We’re trying something new: a once-a-week national-security-focused edition of The Atlantic’s signature politics newsletter. We’ll tell you what to keep an eye on this week, what our reporters are covering, and why the latest foreign-policy developments are significant.
The Top Story
A soldier carries his gear across the flight deck of the USS Lewis B. Puller in the Arabian Gulf. (Desiree Kling / U.S. Marine Corps / Handout via Reuters)
Why Tensions With Iran Don’t Mean Iraq 2.0
Iran’s threat to U.S. troops is “serious and imminent,” according to Senator Marco Rubio of Florida. “There are legitimate threats … to American lives,” John Thune, a South Dakota Republican, said. Congressman Mac Thornberry of Texas said it’s not “business as usual.”
But what, exactly, are the Iranian threats that prompted the U.S. to move major military assets to the Middle East over the past two weeks? We still don’t know. A report from The Wall Street Journal found that Tehran and Washington might have misread each other: Iranian leaders thought the U.S. was going to strike them, so Iran prepared a possible counterstrike. According to The New York Times, U.S. officials grew concerned after seeing photos of Iranian missiles on small boats in the Persian Gulf.
In an interview with Kathy Gilsinan and Mike Giglio, House Intelligence Committee Chairman Adam Schiff didn’t deny that the intel is concerning, but he cautioned against responding quickly with an an ill-planned confrontation.
“The American public finds itself in a fog of something short of war, with few ways to assess what could be coming,” Gilsinan and Giglio write. This public confusion about unspecified threats feels uncomfortably similar to the lead-up to the Iraq War—with the very important difference that the president keeps saying he doesn’t want a war. Another similarity: The U.S. and its European allies are divided about the severity of the threat in the Middle East.
Conflict with Iran feels less likely than it did even at the start of the week, when The New York Times reported that the administration was considering a plan to send 120,000 troops to the Middle East if Iran attacked U.S. assets. (President Donald Trump denied that.) Asked on Thursday if the U.S. would go to war with Iran, Trump responded, “I hope not.”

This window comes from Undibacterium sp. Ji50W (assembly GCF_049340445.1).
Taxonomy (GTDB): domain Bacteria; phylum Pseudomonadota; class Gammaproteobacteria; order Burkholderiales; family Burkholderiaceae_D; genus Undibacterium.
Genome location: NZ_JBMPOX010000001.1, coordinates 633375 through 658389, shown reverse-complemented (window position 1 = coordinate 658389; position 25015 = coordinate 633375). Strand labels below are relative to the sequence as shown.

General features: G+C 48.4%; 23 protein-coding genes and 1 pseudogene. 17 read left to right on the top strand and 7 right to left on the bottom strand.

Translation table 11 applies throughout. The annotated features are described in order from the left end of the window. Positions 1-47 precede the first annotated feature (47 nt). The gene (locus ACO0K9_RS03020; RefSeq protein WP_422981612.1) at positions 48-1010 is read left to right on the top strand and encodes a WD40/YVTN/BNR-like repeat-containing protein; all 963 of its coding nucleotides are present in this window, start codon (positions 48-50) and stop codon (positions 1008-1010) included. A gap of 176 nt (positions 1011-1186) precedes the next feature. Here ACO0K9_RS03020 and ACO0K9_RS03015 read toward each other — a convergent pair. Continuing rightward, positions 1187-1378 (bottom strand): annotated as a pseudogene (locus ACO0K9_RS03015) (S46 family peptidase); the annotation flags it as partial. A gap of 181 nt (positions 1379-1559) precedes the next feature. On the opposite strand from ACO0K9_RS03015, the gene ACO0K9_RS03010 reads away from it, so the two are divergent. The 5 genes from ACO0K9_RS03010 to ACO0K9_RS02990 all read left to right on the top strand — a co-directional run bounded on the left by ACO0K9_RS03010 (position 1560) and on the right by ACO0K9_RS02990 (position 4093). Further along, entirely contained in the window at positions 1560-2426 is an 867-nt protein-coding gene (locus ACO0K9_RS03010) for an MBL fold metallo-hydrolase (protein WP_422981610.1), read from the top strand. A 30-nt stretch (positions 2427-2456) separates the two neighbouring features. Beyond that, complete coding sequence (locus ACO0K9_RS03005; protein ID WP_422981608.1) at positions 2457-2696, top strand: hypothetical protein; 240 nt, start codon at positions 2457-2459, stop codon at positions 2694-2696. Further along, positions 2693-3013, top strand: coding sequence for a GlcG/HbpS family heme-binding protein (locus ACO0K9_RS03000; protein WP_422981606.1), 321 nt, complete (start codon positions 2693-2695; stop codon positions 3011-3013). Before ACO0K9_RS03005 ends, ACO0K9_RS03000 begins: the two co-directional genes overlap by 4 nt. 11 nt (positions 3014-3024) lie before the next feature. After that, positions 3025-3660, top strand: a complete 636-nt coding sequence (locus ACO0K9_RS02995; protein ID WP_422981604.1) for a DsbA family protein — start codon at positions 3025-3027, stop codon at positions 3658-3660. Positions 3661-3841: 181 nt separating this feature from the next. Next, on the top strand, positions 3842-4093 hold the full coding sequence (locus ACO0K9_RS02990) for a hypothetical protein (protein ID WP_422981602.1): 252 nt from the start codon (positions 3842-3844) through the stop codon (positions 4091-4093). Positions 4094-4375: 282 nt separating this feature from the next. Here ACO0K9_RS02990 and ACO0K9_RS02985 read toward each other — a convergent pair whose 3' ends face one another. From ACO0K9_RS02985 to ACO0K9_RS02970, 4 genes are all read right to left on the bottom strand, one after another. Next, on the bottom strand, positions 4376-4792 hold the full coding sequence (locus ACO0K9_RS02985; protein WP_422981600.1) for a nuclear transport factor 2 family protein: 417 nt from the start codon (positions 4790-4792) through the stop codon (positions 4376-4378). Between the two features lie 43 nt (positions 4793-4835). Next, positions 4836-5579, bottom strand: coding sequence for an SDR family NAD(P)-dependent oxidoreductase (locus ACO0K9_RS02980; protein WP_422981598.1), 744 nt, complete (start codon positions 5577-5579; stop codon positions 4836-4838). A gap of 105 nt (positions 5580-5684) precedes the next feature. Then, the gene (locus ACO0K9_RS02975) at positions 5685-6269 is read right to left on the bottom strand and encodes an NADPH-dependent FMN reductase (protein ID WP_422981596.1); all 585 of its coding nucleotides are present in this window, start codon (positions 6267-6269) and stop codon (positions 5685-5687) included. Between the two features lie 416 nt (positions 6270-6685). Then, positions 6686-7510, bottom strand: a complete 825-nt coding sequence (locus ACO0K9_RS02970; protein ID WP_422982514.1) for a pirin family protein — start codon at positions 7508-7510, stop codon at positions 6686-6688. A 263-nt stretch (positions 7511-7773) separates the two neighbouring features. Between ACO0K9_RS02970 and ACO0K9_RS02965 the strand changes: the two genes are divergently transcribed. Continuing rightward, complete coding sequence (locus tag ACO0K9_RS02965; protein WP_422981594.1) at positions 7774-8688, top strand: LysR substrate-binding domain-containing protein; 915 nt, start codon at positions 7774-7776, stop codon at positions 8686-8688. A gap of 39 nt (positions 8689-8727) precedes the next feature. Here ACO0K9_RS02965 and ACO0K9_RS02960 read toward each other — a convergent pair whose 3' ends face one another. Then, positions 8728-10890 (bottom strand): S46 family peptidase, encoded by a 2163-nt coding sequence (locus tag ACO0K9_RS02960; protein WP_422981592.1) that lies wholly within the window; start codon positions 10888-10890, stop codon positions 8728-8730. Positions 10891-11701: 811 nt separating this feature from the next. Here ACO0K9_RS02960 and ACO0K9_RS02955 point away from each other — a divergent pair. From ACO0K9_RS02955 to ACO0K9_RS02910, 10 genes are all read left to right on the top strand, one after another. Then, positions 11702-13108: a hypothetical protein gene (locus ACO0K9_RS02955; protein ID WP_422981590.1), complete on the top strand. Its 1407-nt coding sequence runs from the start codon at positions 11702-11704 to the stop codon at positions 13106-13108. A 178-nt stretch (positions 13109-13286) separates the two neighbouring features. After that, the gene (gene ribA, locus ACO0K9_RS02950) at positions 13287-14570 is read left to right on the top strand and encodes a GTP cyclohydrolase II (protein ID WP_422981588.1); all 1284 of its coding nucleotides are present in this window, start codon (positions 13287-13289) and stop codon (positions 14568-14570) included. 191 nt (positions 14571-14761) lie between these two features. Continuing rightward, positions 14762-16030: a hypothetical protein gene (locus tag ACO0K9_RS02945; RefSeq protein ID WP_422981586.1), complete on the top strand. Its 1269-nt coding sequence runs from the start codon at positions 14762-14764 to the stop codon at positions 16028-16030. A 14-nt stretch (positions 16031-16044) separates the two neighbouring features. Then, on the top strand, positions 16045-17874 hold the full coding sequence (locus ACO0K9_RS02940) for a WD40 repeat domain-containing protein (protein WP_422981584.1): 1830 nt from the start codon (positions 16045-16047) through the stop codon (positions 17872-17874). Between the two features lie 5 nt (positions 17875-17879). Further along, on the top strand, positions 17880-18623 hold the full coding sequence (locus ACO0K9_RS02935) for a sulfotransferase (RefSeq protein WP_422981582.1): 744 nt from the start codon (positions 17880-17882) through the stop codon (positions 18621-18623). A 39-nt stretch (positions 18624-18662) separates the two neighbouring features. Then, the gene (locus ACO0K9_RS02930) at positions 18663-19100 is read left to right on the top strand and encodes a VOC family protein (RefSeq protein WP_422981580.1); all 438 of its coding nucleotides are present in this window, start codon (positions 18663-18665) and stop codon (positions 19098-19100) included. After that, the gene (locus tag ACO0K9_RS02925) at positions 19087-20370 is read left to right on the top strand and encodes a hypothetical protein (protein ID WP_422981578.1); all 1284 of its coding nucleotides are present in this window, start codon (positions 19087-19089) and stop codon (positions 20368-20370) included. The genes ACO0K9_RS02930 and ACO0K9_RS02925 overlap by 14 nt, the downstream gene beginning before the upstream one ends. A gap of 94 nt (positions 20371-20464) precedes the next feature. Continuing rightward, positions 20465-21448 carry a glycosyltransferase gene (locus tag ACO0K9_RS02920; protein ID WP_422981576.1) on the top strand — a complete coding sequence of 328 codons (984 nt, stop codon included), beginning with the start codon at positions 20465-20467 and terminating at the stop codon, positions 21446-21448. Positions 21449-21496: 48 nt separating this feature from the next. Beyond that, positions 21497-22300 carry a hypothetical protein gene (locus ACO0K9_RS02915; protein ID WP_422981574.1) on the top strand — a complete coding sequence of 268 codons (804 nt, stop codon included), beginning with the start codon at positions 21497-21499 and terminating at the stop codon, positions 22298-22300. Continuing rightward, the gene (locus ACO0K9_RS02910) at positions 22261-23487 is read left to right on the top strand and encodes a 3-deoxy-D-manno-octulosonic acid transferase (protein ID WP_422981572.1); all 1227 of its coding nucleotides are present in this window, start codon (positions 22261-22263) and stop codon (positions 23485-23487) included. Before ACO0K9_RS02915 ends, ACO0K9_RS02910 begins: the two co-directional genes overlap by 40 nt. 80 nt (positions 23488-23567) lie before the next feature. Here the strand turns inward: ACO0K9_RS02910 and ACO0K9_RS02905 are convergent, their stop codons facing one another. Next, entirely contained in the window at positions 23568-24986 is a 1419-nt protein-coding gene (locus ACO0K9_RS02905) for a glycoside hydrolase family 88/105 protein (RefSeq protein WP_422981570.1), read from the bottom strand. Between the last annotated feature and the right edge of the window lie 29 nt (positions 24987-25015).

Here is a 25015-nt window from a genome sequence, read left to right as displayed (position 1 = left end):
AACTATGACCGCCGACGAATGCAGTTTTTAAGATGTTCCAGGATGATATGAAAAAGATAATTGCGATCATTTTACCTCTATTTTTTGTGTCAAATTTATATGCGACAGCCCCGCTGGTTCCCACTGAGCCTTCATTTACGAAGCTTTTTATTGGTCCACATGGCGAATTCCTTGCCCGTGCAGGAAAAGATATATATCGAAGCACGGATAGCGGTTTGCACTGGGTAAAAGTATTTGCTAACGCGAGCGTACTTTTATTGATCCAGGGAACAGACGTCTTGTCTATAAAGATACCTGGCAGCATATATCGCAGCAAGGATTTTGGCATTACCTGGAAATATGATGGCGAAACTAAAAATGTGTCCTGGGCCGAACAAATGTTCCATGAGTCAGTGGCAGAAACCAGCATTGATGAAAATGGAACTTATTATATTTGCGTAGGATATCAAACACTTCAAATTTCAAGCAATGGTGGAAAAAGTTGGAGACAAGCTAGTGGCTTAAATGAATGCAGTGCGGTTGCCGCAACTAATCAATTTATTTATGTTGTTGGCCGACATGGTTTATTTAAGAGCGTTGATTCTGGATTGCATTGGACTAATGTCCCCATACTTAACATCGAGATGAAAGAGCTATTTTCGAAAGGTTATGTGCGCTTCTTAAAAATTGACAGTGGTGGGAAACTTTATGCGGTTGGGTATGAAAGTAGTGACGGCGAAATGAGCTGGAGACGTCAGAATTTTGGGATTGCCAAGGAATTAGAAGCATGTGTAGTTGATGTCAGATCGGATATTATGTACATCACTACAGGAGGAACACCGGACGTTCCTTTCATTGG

Watch for whether Trump continues to publicly contradict his hawkish national security adviser, John Bolton. Will Trump or Bolton offer any clues this week about the nature of the intel that pushed Washington to gear up for a fight with Tehran? As long as officials keep talking up Iran’s threats while Americans remain in the dark, this saga isn’t over.
‣ Monday: The Senate Armed Services Committee holds its first round of closed-door hearings on the annual National Defense Authorization Act, which sets the budget for the military.
‣ Tuesday: The House Foreign Affairs Committee holds a hearing at 10 a.m. on the Kremlin’s use of “tools of malign political influence” to undermine democracy.
‣ Wednesday: Mike Pompeo headlines the Israeli embassy’s Independence Day event in Washington. Two years ago today, Donald Trump became the first sitting president to visit the Western Wall.
‣ Thursday: European Parliament elections begin, a test case to measure the far right’s reach in Europe.
‣ Friday: Trump and Melania leave for a state visit to Japan. Watch for how Japanese Prime Minister Shinzo Abe will urge Trump to keep the pressure on North Korea.
America’s Jekyll-Hyde Russia policy: Mike Pompeo and Vladimir Putin met in Sochi on Wednesday in an effort to improve relations between the two countries. (Russia didn’t look great in the Mueller report.) It was another example of the alternate realities that Trump and his most senior diplomat inhabit: Pompeo condemned Russia’s interference in American elections and warned Putin and Russian Foreign Minister Sergey Lavrov not to do so again.
Trump follows a “good cop, bad cop” routine with Pompeo when it comes to Putin, write Kathy Gilsinan and Peter Nicholas: Pompeo presses Putin on the tough stuff, such as Moscow propping up Nicolás Maduro, while Trump makes sure that “relations at the top stay cordial.”
Which policy—Pompeo’s adversarial stance, or Trump’s friendly posturing—is America actually following? “All the uncertainty is part of Vladimir Putin’s plan,” argues Jim Sciutto.
A Chinese tourist holds a sign supporting Huawei outside a court hearing for the Huawei CFO Meng Wanzhou in Vancouver in December. (David Ryder / Reuters)
Slower (but more secure?) phones: We told you that national-security experts are concerned about Huawei’s 5G technology, which they fear could allow Chinese officials to conduct espionage on American phones. This week, Trump took action: He signed an executive order declaring a “national emergency” regarding foreign tech—and barred American telecommunications firms from using services owned or controlled by a foreign adversary.
The U.S. can’t ignore that “technology gap” forever, writes Thomas Wright, who argues that Washington should respond not by seeking conflict with China, but by focusing on the “vitally important competition” between the countries—which, right now, the U.S. is losing.
All’s fair in love and trade wars: Trump insists that the U.S. has the upper hand in its trade war with China because America exports much less than China does. (It isn’t quite this simple.) China also confused some observers by responding to Trump’s massive tariff hike with a much smaller tariff increase.
But Michael Schuman argues that it isn’t just about trade. The dispute leaves China well placed to wreak economic havoc in the U.S. “China has many weapons at its disposal beyond tariffs to make life miserable for American chief executives,” he writes.
About us: This edition of The Atlantic’s Politics & Policy newsletter was written by Gabby Deutch and edited by Yara Bayoumy, the national-security editor, and Shan Wang, the newsletters editor.